St. Albans Cathedral will soon offer a one-day class which will explain the process behind digital facial reconstruction.
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A round of excavations at St. Albans Cathedral in 2017 led to the unexpected discovery of the remains of Abbot John of Wheathampstead, who lived from 1390-1465 AD. Now, thanks to the dedicated efforts of experts at Facelab, an interdisciplinary research group based out of Liverpool John Moore’s University, we are treated to a view of how the old abbot may have looked.
BBC reports that the skeletal remains of the abbot were identified thanks to the three papal bulls, public decrees issued by the pope, which were buried alongside him. The records of the abbey describe the abbot as an influential cleric who often represented the English clergy at international events.
Matt Adams, of The Herts Advertiser provided a comment by St. Alban’s Dean, Dr. Jeffery John, who said of the digital facial reconstruction:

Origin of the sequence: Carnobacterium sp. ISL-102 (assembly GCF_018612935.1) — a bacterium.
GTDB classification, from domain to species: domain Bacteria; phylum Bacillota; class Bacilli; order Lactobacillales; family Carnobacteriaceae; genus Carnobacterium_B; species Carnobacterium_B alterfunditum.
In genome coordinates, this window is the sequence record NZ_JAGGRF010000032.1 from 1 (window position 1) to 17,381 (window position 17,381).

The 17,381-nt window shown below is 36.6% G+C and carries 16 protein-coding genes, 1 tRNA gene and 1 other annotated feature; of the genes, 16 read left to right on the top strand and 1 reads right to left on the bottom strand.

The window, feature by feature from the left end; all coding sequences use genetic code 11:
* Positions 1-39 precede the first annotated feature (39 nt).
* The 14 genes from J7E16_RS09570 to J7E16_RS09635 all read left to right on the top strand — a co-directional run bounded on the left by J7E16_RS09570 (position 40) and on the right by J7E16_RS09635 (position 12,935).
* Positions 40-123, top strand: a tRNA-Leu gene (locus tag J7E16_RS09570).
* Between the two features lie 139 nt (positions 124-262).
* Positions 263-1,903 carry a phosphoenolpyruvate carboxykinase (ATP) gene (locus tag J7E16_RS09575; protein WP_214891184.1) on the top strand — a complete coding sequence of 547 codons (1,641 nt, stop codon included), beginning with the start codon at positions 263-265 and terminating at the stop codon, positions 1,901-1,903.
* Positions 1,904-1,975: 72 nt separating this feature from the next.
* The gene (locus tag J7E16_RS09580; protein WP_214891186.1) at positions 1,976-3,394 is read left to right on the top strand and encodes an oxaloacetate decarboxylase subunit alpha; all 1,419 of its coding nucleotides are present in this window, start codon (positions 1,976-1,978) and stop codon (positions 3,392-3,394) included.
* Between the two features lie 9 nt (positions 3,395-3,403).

“The reconstruction of Abbot John of Wheathampstead’s face brings him startlingly to life, and immediately invites us to read his character from his features. He has an impish look, but also looks like a man who was not to be trifled with – as befits one of the most powerful ecclesiastical fixers of his day. I hope that seeing him in his human reality will raise interest in his life, and in the central role St Albans Abbey has played in this country’s history.”
The Adams report went on to note that Abbot John held the position twice, from 1420-1440, at which point he resigned due to ill health. Eleven years later, however, the former abbot was installed to the position once again, a seat which he held until his death. His time as abbot marked a time of prosperity for the abbey.
St. Albans has been working to provide virtual events, classes, and entertainment throughout the lockdown. One of their upcoming events, on September 21, will be a “face-to-face” with Abbot John, during which attendees will learn more about the abbot, as well as the process behind the efforts to bring his face into the 21st century. Click here to sign up for the September 21 online event.